Recent U.S. State Policies Have Reduced Abortions
Of course, there’s no shortage of academic research on this topic. A 2017 study of Texas’s 2011 to 2014 abortion regulations found they reduced abortions by 20 percent. Another study of the same regulations found a smaller effect: just a 10 percent decline. A study of abortion legalization in the 1970s found that when a state legalized abortion, births fell by at least 5 percent. The authors find that recriminalizing abortion would result in 320,000 additional births per year.
Another study found that restricting Medicaid funding for abortions could reduce abortions among Medicaid-dependent populations by 22 percent. A study of Texas restrictions imposed in 2004 found that abortions fell by a whopping 88 percent among affected women. Another study suggests repealing Roe v. Wade and allowing states to set their own abortion policies would reduce abortions nationally by 6 to 15 percent. In other words, restricting abortion does reduce abortions, by a lot.
So the view that abortion restrictions simply don’t work is wrong. But of course, it is possible that financial support for women could reduce abortion by even more. There’s less research on this topic. But one clever study has looked at it obliquely.
By exploiting variations in when states adopted modern methods to enforce child support payments, it’s possible to see what happens to abortion rates when women are guaranteed more money to support children. The answer is striking: an approximately $1,000 increase in payments to single moms reduced the abortion rate about 7 percent. Single moms are about half of all moms, so that probably shakes out to about $500 per month to all moms reducing abortions by about 7 percent.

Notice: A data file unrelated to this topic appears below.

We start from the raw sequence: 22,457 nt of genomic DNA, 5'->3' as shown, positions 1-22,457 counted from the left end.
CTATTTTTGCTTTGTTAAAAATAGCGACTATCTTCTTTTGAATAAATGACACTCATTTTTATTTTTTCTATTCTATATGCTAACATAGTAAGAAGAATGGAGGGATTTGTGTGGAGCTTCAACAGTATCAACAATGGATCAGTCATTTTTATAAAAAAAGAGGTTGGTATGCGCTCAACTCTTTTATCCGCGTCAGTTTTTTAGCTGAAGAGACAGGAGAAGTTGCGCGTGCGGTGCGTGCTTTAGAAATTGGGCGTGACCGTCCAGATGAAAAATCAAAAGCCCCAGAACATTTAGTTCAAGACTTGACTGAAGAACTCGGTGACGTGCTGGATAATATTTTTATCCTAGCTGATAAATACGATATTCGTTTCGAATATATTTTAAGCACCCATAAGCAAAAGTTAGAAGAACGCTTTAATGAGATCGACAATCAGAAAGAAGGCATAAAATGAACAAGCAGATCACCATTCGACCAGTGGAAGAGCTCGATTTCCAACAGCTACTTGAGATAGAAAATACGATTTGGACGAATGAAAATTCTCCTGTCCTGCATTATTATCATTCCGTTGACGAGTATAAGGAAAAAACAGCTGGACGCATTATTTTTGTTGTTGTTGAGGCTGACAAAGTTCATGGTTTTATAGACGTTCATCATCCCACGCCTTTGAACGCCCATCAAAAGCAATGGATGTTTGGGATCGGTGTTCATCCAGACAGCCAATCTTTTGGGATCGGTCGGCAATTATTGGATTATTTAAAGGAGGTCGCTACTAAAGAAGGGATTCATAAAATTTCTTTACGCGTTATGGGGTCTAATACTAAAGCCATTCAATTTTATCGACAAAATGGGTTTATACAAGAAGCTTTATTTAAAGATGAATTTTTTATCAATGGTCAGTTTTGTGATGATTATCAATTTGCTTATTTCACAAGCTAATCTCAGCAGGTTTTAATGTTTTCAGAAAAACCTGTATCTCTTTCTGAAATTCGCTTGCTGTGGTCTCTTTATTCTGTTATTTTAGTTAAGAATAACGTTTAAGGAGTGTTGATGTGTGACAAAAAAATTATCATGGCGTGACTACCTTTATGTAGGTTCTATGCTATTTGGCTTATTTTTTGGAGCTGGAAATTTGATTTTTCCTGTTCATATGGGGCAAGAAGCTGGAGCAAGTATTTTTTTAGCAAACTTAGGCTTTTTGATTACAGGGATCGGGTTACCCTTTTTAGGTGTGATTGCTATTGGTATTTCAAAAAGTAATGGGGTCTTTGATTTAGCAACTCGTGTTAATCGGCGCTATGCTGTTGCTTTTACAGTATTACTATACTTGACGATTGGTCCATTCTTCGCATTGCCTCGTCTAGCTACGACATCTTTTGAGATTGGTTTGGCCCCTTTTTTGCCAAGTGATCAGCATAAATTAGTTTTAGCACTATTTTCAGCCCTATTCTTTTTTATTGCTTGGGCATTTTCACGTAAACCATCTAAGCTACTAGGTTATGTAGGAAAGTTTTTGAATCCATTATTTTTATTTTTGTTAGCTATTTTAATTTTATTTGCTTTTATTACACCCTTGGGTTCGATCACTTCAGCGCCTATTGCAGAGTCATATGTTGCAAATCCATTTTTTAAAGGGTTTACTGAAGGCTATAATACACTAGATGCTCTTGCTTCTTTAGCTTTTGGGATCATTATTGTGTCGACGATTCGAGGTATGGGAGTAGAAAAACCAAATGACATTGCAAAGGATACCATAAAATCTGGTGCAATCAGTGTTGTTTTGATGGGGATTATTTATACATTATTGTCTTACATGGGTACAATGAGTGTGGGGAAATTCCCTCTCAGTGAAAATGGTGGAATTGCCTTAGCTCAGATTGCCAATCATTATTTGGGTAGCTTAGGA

But modest restrictions on abortion, like closing a few centers or reducing Medicaid access, created abortion reductions of between 5 percent and 88 percent. According to one of the studies discussed above, repealing Roe would only reduce abortions by about 6 to 15 percent, because not all states would change their laws. People living in states that restricted abortion would experience enormous declines in abortions.
In other words, giving financial support to parents would indeed reduce abortions. I’ve argued in favor of such financial support in this publication and elsewhere. Pro-life conservatives really should support more subsidies for children and families.
But let’s not kid ourselves. Abortion restrictions work. They have large, rapid effects and save tens of thousands of lives from the cruelty of murder in the womb. While more taxpayer spending on families is important, it is morally imperative that state governments act now against the wholesale slaughter of the unborn.
Yes, if we pay people not to murder the unborn, some people will choose not to do so. But that’s an absurd calculation to make. Abortion is murder, and as murder, should be a crime. So ban it.